Families, eh, who’d have them? The one set of people you should always be able to rely on in times of need. The people who should pull together when the times are rough. The people who have always got your back. But it isn’t always the case. Take Laura, for instance. She’s at the heart of the family trying to keep everyone together. After their mum had died things were difficult. Older brother Jamie was hardly ever seen. Now that dad’s gone too, he couldn’t even bother coming to his funeral – just the wake, in the hope of a few free pints. Younger brother Will is more reliable, and he does give Laura some support, although he’s got boyfriend trouble of his own, and of course relationships always have to come before relations, don’t they?
If there’s one thing this absolutely brilliant gem of a little play tells you, it’s that when someone reaches out to you for help, don’t turn your back. Yes, they may be that annoying sibling. Yes, you may well think that they’ve caused their own problems. Yes, your time is precious and you have other commitments. But if they’re ringing you, constantly, leaving messages, getting more and more desperate, surely there’s a time when you bury whatever hatchets there were and be a listening ear. One day it may be too late.
Beautifully structured over the course of a year – nicely conveyed by the change of the seasonal pub notices from Valentine’s to Summer BBQ – Laura returns again and again to the same pub table and knocks back more and more cheap rosé as her life gradually disintegrates. Friendly barkeeper Dan is there with his listening ear, but he’s got his own life to lead too. Jamie would far sooner spend time with his buffoon of a workmate Steve than his brother or sister; he’s homophobic anyway, so why should he and Will want to have anything to do with each other? And all the time, neither of them realise quite how alone Laura feels.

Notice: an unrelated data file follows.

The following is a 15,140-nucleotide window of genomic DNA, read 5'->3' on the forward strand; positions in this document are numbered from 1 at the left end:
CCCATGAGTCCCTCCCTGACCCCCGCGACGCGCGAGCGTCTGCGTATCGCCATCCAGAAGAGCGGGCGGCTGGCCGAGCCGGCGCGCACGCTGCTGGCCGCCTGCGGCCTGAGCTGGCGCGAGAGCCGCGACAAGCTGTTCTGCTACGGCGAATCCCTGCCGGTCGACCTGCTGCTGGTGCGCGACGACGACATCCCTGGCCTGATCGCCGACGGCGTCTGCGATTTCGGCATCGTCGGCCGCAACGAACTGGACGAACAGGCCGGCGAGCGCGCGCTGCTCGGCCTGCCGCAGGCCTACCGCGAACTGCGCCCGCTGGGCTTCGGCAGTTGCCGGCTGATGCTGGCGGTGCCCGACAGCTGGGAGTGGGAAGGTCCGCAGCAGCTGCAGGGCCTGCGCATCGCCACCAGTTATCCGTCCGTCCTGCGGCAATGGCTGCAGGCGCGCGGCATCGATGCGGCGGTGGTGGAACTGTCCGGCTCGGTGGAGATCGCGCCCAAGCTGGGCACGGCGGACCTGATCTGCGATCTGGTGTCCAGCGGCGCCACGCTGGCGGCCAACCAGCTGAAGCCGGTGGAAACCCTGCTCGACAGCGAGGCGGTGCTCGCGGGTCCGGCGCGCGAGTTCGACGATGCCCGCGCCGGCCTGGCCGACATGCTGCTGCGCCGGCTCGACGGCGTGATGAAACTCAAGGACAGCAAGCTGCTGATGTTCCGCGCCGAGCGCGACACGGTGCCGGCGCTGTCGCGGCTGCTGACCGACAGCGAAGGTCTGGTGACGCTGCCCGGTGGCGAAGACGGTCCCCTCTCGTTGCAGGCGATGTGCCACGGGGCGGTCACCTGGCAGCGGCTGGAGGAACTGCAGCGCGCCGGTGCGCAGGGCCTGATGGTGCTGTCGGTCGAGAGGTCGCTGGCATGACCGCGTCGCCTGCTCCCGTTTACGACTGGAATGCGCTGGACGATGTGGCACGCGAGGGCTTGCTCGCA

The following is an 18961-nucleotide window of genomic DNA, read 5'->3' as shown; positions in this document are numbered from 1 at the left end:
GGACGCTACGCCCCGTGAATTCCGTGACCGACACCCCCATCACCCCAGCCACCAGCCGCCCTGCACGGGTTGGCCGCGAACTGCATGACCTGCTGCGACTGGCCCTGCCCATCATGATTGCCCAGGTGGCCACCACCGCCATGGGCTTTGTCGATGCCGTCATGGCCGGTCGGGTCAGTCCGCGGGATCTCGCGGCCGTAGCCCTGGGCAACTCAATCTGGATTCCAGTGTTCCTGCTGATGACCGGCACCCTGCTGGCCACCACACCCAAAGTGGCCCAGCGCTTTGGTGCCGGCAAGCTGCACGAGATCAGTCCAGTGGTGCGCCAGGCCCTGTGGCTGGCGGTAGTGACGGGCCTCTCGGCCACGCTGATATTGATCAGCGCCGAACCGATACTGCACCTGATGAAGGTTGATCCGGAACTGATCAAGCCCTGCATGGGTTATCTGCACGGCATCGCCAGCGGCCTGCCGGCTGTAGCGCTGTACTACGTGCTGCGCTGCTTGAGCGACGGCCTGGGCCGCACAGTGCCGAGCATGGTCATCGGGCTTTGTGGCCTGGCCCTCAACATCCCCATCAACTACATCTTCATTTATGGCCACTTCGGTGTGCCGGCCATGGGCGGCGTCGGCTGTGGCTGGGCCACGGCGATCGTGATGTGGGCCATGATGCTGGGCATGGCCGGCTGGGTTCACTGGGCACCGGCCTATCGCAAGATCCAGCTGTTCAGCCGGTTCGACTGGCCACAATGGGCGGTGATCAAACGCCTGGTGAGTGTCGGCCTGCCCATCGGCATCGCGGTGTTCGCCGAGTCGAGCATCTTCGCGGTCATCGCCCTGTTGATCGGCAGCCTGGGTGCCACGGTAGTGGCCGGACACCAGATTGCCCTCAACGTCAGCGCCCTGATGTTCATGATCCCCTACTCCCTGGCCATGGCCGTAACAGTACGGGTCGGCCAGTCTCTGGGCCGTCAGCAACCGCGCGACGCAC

It’s eloquently written, with a naturally evolving story and a simple but effective staging, with three fantastic performances that live on in your mind many days later. Bryony Ditchburn is compelling as Laura, continually disappointed with her warring brothers but relying on them for support; making a fool of herself in front of Dan, tearing herself apart in front of us. A superb performance. Robert Charles is also brilliant as Will, a very effective mix of self-obsessed petulant and selfless kindly. Jake Wyatt completes the threesome as the erratic and grumpy Jamie, never willing to put himself out for anyone else. The scene where Mr Wyatt confronts Mr Charles with a homophobic outburst of abuse was absolutely stunning, and an acting masterclass from both; you could hear the proverbial pin drop at the surprise shock and venom. Mr Wyatt was also very convincing as Dan, and Mr Charles hilarious as Steve, putting his foot in it with every opportunity.
This would be a brilliant play to take to the Edinburgh Festival. Funny; tragic; enormously emotional; and with first class performances. If Carlsberg made Flash Festival shows…?